Friday, January 21, 2011
Rhoda Janzen's husband of fifteen years has left her for a man named Bob who he met on Gay.com. The same week her husband made his disappearance, she becomes involved in a serious car accident that leaves her injured. Deciding she needs a change of scenery, both literally and figuratively, she journeys off to visit her parents and the Mennonite community where she grew up. What follows is the true story of her temporary life amongst the Mennonites interspersed with the vivid recollections of her fifteen year marriage with a man afflicted with mental illness. Often hilariously funny, Rhoda divulges the strange habits and customs of the Mennonites alongside the tale of her heartbreak, sprinkling the text with do-it-yourself questionnaires, true stories of off-the-wall relatives and an exhaustive list of the top five most embarrassing Mennonite foods that can be carried in a lunchbox. Both clever and at times serious, Janzen explores the very unusual circumstances of her life in an unflinching and often candidly merry book.
When this book came out, it seemed to be all the rage. I had originally wanted to read it sooner than I did but things just kept getting in the way. Last month, my book club decided that we would do something a little different, in that we would each read a different autobiography and then discuss them and see if others wanted to trade reads. As I'm not a fan of autobiographies, I asked if it would be all right to read a memoir instead. It was agreed that I could go against the edict and read a memoir, so I decided that now would be the perfect time for this book.
I was immediately delighted with the first few chapters, for it seemed that Janzen wasn't going to get bogged down in a woe-is-me narrative about her life. The book got off on the right foot with an air of the refreshingly funny, and Janzen wasn't afraid to poke fun at herself as well. Interlaced with the more colorful stories she told came the story of her relationship with her husband. This relationship was bad with a capital "B". Her husband, afflicted with bi-polar disorder, would control her, berate her with name calling and go on horrific spending sprees. Janzen reached a point of numbness while dealing with his behavior and had trouble accepting that what her husband was doing constituted abuse. I think in her ability to be lighthearted and accepting towards him, she was actually doing herself a disservice, but it took many years for her to finally see that.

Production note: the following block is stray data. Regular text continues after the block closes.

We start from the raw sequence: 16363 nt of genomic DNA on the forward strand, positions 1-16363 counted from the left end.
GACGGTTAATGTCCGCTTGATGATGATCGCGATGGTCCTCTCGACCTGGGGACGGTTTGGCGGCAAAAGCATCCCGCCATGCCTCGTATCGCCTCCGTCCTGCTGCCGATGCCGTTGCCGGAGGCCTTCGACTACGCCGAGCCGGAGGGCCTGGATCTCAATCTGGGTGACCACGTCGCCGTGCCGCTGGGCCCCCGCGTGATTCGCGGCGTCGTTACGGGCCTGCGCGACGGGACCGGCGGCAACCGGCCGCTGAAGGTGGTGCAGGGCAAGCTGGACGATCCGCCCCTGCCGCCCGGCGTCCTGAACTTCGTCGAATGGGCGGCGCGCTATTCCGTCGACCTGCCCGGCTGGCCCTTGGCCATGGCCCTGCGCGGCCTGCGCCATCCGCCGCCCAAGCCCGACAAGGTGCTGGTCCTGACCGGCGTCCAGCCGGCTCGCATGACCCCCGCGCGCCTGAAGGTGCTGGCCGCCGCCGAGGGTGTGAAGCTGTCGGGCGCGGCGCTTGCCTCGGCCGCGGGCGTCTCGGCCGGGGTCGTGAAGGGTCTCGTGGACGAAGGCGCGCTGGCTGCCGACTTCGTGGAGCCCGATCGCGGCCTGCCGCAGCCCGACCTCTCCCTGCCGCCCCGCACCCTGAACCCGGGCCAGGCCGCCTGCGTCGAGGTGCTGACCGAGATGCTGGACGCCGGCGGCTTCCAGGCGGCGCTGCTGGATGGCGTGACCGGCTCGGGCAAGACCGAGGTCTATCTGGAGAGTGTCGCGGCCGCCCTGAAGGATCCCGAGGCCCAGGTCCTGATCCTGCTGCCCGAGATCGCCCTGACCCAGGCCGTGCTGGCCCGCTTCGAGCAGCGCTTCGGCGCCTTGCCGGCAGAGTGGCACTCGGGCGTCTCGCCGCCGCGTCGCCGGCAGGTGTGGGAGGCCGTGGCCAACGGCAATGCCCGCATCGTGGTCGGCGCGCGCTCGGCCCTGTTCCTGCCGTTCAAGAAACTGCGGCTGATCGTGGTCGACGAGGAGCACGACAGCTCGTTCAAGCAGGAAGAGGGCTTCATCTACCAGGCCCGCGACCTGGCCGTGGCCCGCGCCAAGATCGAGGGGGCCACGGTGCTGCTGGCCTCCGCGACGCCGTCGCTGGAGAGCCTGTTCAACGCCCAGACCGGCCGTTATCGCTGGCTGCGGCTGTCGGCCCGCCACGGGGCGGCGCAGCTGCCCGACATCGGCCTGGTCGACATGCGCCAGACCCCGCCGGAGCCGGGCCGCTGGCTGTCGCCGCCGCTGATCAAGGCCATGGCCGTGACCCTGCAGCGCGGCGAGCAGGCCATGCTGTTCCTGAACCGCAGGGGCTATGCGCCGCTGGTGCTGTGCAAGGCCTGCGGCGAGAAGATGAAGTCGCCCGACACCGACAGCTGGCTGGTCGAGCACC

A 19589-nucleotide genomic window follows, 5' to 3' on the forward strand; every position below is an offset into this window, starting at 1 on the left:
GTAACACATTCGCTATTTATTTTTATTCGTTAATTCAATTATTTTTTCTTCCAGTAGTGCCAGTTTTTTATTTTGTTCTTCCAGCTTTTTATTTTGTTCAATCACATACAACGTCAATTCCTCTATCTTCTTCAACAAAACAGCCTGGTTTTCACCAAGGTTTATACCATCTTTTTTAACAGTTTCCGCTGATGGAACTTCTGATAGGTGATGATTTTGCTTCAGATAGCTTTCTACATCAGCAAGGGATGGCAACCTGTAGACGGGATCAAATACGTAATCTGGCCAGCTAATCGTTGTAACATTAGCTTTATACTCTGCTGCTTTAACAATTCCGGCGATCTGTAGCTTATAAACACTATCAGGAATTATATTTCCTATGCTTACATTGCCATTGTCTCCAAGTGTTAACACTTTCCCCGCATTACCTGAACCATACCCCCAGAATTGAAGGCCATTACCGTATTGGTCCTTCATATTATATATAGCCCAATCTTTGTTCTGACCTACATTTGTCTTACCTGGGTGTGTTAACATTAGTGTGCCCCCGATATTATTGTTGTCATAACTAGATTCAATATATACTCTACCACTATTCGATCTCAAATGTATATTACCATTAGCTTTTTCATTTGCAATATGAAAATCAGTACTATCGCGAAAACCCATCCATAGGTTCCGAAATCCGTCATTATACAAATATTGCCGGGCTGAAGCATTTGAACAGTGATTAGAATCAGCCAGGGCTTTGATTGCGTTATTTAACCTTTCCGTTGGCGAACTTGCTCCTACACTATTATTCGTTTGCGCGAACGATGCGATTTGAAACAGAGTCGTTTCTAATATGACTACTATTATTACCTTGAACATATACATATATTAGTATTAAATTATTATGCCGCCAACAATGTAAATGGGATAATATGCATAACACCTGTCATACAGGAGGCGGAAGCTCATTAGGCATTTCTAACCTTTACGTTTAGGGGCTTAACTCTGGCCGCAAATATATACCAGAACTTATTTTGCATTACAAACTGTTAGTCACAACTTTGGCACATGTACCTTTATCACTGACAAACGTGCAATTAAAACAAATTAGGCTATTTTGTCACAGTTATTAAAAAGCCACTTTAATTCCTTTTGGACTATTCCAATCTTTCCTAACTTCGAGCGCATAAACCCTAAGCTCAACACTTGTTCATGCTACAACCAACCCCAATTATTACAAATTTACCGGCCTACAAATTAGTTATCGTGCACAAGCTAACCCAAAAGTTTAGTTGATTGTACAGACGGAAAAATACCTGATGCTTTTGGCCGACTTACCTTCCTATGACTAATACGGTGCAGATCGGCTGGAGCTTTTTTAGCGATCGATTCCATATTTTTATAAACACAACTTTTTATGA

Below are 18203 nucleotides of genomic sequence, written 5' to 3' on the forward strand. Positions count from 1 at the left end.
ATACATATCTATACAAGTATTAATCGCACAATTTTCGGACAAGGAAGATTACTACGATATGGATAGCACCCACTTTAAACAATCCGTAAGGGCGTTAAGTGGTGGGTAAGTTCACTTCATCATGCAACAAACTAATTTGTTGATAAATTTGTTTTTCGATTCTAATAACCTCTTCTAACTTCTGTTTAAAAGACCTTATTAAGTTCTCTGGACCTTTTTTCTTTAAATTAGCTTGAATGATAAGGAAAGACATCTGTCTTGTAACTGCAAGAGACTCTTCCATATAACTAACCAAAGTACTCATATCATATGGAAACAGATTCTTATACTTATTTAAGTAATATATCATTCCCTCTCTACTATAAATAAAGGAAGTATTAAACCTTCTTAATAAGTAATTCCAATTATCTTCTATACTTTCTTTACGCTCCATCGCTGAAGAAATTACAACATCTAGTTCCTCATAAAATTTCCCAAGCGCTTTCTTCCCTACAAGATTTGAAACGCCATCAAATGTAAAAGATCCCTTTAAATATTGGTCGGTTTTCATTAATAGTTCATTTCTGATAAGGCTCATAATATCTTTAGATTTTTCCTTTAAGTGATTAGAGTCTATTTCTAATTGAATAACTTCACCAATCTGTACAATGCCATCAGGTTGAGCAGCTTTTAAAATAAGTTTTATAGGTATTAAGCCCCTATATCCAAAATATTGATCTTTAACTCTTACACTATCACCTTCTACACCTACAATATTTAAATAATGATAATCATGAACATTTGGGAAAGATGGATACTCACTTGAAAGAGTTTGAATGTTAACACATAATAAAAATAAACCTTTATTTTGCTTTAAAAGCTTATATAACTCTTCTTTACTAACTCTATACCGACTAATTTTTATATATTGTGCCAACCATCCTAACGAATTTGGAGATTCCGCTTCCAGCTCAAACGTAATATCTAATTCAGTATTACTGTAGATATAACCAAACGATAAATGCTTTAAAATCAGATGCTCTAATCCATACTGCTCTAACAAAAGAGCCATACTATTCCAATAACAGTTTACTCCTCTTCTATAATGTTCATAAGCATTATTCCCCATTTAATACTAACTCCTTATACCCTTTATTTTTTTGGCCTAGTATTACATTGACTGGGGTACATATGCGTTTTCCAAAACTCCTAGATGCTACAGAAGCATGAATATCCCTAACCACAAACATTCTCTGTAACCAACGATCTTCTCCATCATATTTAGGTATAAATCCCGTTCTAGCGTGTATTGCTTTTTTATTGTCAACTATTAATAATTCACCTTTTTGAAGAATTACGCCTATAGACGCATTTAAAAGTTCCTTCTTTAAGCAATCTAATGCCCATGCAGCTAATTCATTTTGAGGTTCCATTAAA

The other half of this book, the more lighthearted half, dealt with the oddity of her family and the Mennonite community at large. I didn't know much about the Mennonites going into this book, only that they were a bit like the Amish, which is actually one of the falsehoods that is addressed by Janzen. Though the Amish and the Mennonites came from the same stock, they are very different, with the Mennonites being a less rigid and more tolerant order. I really liked the more lighthearted reflections in this half of the book, and a lot of what made an impression on me was the dichotomy of living life as a Mennonite in communities that are decidedly less parochial than times past. The Mennonites weren't a wayward and backward bunch at all. They were professionals who were active in the community and didn't hide behind religion or segregate themselves from the rest of society. Janzen's mother in particular was refreshing, not only in her attitudes towards her children, but also to the community at large, including that small population of pot-heads who drive tractors.
A lot of the book was off-color, which was surprising given the subject it presented. I found these aspects quite refreshing and giggle-worthy. From monstrous patches of pubic hair to the indignities of wearing a pee-bag, Janzen reveals it all while managing to curtail a vibe of snarkiness, which really made the humor go a lot farther. There are discourses on the thrilling concoction that is borscht, a mother whose table talk is gag-inducing, and the tale of a sister-in-law who is extremely politically incorrect. In the end though, Janzen finds a way through her messy life, but the fact that she goes so far to keep it real throughout her ordeal is what makes this book the pleasure that it is. The humor is the kind you know polite people wouldn't laugh at but you can't stop yourself, knowing that Janzen has it right, down to the last letter.
This is not your typical memoir in any way shape or form, and that's what I liked most about it. In the double examination of both the Mennonites and her spectacularly bad marriage, Janzen manages to not only inform, but edify about the Mennonite community. The humor was well timed and placed, and the light-hearted approach curiously gave the book more gravity. I think those readers who are tired of all the drama in the memoir genre might really enjoy this book. I laughed right along with Janzen at the absurdities of Mennonite life and was able to rally for her when she finally started to let the baggage from her past go. An uncommon memoir; I need to find more out there like this one!
Posted by Zibilee at 8:00 AM